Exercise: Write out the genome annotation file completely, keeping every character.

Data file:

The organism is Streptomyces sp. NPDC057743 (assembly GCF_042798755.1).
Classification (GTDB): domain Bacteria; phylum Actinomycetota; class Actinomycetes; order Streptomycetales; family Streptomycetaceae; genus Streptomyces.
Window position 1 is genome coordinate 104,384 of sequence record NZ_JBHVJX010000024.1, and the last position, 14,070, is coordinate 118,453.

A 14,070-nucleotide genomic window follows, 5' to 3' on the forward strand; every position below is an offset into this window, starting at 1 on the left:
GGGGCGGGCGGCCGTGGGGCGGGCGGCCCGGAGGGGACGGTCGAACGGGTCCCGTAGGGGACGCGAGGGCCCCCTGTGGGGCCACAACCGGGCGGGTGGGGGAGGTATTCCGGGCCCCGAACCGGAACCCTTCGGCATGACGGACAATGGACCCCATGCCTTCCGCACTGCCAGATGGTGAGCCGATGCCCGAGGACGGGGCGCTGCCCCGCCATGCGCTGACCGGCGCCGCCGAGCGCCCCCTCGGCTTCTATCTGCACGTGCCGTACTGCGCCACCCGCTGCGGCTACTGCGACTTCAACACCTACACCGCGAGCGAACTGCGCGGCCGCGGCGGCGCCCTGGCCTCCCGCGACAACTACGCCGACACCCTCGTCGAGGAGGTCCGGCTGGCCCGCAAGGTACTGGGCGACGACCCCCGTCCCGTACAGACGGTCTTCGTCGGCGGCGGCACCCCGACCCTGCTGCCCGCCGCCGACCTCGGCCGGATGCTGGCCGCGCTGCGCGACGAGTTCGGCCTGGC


The organism is Streptomyces sp. NPDC057743 (assembly GCF_042798755.1).
Classification (GTDB): domain Bacteria; phylum Actinomycetota; class Actinomycetes; order Streptomycetales; family Streptomycetaceae; genus Streptomyces.
Window position 1 is genome coordinate 104,384 of sequence record NZ_JBHVJX010000024.1, and the last position, 14,070, is coordinate 118,453.

A 14,070-nucleotide genomic window follows, 5' to 3' on the forward strand; every position below is an offset into this window, starting at 1 on the left:
GGGGCGGGCGGCCGTGGGGCGGGCGGCCCGGAGGGGACGGTCGAACGGGTCCCGTAGGGGACGCGAGGGCCCCCTGTGGGGCCACAACCGGGCGGGTGGGGGAGGTATTCCGGGCCCCGAACCGGAACCCTTCGGCATGACGGACAATGGACCCCATGCCTTCCGCACTGCCAGATGGTGAGCCGATGCCCGAGGACGGGGCGCTGCCCCGCCATGCGCTGACCGGCGCCGCCGAGCGCCCCCTCGGCTTCTATCTGCACGTGCCGTACTGCGCCACCCGCTGCGGCTACTGCGACTTCAACACCTACACCGCGAGCGAACTGCGCGGCCGCGGCGGCGCCCTGGCCTCCCGCGACAACTACGCCGACACCCTCGTCGAGGAGGTCCGGCTGGCCCGCAAGGTACTGGGCGACGACCCCCGTCCCGTACAGACGGTCTTCGTCGGCGGCGGCACCCCGACCCTGCTGCCCGCCGCCGACCTCGGCCGGATGCTGGCCGCGCTGCGCGACGAGTTCGGCCTGGC